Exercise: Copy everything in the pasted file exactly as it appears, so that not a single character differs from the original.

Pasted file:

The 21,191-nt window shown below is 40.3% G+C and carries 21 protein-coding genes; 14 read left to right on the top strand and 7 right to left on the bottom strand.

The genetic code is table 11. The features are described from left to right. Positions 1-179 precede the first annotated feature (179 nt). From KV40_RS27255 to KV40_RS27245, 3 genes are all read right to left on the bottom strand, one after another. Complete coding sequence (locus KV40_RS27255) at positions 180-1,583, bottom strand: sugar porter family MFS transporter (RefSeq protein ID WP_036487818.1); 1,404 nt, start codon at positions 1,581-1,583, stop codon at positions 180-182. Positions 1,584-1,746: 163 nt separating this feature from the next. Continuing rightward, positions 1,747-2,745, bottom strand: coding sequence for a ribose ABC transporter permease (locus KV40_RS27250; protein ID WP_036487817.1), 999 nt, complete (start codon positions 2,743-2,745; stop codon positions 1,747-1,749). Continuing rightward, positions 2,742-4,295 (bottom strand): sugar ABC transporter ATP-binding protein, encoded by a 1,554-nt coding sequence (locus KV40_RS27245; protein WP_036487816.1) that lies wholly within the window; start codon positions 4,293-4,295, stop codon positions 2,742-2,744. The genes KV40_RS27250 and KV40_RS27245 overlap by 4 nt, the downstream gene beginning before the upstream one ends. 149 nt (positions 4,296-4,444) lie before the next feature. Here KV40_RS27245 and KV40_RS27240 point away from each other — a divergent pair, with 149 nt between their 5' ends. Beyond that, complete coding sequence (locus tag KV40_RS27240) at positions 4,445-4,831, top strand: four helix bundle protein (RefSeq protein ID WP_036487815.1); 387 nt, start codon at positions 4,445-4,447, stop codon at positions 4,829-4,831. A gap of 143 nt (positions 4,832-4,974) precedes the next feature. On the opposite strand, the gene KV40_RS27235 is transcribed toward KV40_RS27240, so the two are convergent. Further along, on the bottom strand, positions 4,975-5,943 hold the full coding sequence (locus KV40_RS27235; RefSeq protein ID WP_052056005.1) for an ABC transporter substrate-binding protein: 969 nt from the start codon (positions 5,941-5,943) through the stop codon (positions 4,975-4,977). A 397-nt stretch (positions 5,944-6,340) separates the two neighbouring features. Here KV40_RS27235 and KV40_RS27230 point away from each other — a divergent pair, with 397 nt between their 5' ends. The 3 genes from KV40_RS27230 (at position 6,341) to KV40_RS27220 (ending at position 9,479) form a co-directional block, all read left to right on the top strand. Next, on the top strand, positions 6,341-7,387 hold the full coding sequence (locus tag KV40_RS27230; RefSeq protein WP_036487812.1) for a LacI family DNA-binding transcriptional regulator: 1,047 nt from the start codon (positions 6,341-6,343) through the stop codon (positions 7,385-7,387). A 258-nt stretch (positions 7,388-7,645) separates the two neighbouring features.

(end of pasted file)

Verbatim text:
The 21,191-nt window shown below is 40.3% G+C and carries 21 protein-coding genes; 14 read left to right on the top strand and 7 right to left on the bottom strand.

The genetic code is table 11. The features are described from left to right. Positions 1-179 precede the first annotated feature (179 nt). From KV40_RS27255 to KV40_RS27245, 3 genes are all read right to left on the bottom strand, one after another. Complete coding sequence (locus KV40_RS27255) at positions 180-1,583, bottom strand: sugar porter family MFS transporter (RefSeq protein ID WP_036487818.1); 1,404 nt, start codon at positions 1,581-1,583, stop codon at positions 180-182. Positions 1,584-1,746: 163 nt separating this feature from the next. Continuing rightward, positions 1,747-2,745, bottom strand: coding sequence for a ribose ABC transporter permease (locus KV40_RS27250; protein ID WP_036487817.1), 999 nt, complete (start codon positions 2,743-2,745; stop codon positions 1,747-1,749). Continuing rightward, positions 2,742-4,295 (bottom strand): sugar ABC transporter ATP-binding protein, encoded by a 1,554-nt coding sequence (locus KV40_RS27245; protein WP_036487816.1) that lies wholly within the window; start codon positions 4,293-4,295, stop codon positions 2,742-2,744. The genes KV40_RS27250 and KV40_RS27245 overlap by 4 nt, the downstream gene beginning before the upstream one ends. 149 nt (positions 4,296-4,444) lie before the next feature. Here KV40_RS27245 and KV40_RS27240 point away from each other — a divergent pair, with 149 nt between their 5' ends. Beyond that, complete coding sequence (locus tag KV40_RS27240) at positions 4,445-4,831, top strand: four helix bundle protein (RefSeq protein ID WP_036487815.1); 387 nt, start codon at positions 4,445-4,447, stop codon at positions 4,829-4,831. A gap of 143 nt (positions 4,832-4,974) precedes the next feature. On the opposite strand, the gene KV40_RS27235 is transcribed toward KV40_RS27240, so the two are convergent. Further along, on the bottom strand, positions 4,975-5,943 hold the full coding sequence (locus KV40_RS27235; RefSeq protein ID WP_052056005.1) for an ABC transporter substrate-binding protein: 969 nt from the start codon (positions 5,941-5,943) through the stop codon (positions 4,975-4,977). A 397-nt stretch (positions 5,944-6,340) separates the two neighbouring features. Here KV40_RS27235 and KV40_RS27230 point away from each other — a divergent pair, with 397 nt between their 5' ends. The 3 genes from KV40_RS27230 (at position 6,341) to KV40_RS27220 (ending at position 9,479) form a co-directional block, all read left to right on the top strand. Next, on the top strand, positions 6,341-7,387 hold the full coding sequence (locus tag KV40_RS27230; RefSeq protein WP_036487812.1) for a LacI family DNA-binding transcriptional regulator: 1,047 nt from the start codon (positions 6,341-6,343) through the stop codon (positions 7,385-7,387). A 258-nt stretch (positions 7,388-7,645) separates the two neighbouring features.